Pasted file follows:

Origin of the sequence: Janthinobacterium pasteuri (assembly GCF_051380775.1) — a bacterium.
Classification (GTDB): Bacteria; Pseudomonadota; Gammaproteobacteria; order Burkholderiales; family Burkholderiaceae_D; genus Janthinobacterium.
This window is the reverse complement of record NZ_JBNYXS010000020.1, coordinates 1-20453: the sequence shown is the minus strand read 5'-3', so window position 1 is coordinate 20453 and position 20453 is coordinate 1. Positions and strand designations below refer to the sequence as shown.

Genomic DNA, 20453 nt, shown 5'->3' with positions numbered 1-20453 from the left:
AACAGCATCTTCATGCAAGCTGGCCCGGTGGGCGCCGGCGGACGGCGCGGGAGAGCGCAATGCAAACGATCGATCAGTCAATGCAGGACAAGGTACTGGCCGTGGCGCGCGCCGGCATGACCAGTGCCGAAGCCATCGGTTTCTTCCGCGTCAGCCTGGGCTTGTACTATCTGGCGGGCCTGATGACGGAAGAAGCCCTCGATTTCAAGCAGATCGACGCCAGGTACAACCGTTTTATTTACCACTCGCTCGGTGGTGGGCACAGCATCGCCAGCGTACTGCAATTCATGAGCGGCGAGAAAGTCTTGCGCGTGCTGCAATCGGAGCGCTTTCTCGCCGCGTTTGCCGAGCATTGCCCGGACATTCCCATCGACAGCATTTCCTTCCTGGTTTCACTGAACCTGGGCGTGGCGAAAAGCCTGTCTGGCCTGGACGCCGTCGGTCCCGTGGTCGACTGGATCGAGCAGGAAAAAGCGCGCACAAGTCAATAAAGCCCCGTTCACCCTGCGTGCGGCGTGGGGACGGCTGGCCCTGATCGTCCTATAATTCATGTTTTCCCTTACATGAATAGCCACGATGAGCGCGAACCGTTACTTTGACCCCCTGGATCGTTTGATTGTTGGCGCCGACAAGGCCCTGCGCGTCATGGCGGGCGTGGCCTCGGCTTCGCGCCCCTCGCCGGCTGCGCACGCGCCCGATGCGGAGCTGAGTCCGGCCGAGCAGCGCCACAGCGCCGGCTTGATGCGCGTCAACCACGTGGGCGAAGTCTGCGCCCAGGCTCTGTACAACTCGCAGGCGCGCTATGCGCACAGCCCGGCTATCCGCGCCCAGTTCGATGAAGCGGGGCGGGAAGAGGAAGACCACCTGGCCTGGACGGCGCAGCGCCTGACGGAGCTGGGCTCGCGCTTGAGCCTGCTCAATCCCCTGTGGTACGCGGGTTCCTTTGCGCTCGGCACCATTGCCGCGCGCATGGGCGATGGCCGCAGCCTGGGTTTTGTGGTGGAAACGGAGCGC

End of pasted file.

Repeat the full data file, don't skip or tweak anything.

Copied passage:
Origin of the sequence: Janthinobacterium pasteuri (assembly GCF_051380775.1) — a bacterium.
Classification (GTDB): Bacteria; Pseudomonadota; Gammaproteobacteria; order Burkholderiales; family Burkholderiaceae_D; genus Janthinobacterium.
This window is the reverse complement of record NZ_JBNYXS010000020.1, coordinates 1-20453: the sequence shown is the minus strand read 5'-3', so window position 1 is coordinate 20453 and position 20453 is coordinate 1. Positions and strand designations below refer to the sequence as shown.

Genomic DNA, 20453 nt, shown 5'->3' with positions numbered 1-20453 from the left:
AACAGCATCTTCATGCAAGCTGGCCCGGTGGGCGCCGGCGGACGGCGCGGGAGAGCGCAATGCAAACGATCGATCAGTCAATGCAGGACAAGGTACTGGCCGTGGCGCGCGCCGGCATGACCAGTGCCGAAGCCATCGGTTTCTTCCGCGTCAGCCTGGGCTTGTACTATCTGGCGGGCCTGATGACGGAAGAAGCCCTCGATTTCAAGCAGATCGACGCCAGGTACAACCGTTTTATTTACCACTCGCTCGGTGGTGGGCACAGCATCGCCAGCGTACTGCAATTCATGAGCGGCGAGAAAGTCTTGCGCGTGCTGCAATCGGAGCGCTTTCTCGCCGCGTTTGCCGAGCATTGCCCGGACATTCCCATCGACAGCATTTCCTTCCTGGTTTCACTGAACCTGGGCGTGGCGAAAAGCCTGTCTGGCCTGGACGCCGTCGGTCCCGTGGTCGACTGGATCGAGCAGGAAAAAGCGCGCACAAGTCAATAAAGCCCCGTTCACCCTGCGTGCGGCGTGGGGACGGCTGGCCCTGATCGTCCTATAATTCATGTTTTCCCTTACATGAATAGCCACGATGAGCGCGAACCGTTACTTTGACCCCCTGGATCGTTTGATTGTTGGCGCCGACAAGGCCCTGCGCGTCATGGCGGGCGTGGCCTCGGCTTCGCGCCCCTCGCCGGCTGCGCACGCGCCCGATGCGGAGCTGAGTCCGGCCGAGCAGCGCCACAGCGCCGGCTTGATGCGCGTCAACCACGTGGGCGAAGTCTGCGCCCAGGCTCTGTACAACTCGCAGGCGCGCTATGCGCACAGCCCGGCTATCCGCGCCCAGTTCGATGAAGCGGGGCGGGAAGAGGAAGACCACCTGGCCTGGACGGCGCAGCGCCTGACGGAGCTGGGCTCGCGCTTGAGCCTGCTCAATCCCCTGTGGTACGCGGGTTCCTTTGCGCTCGGCACCATTGCCGCGCGCATGGGCGATGGCCGCAGCCTGGGTTTTGTGGTGGAAACGGAGCGC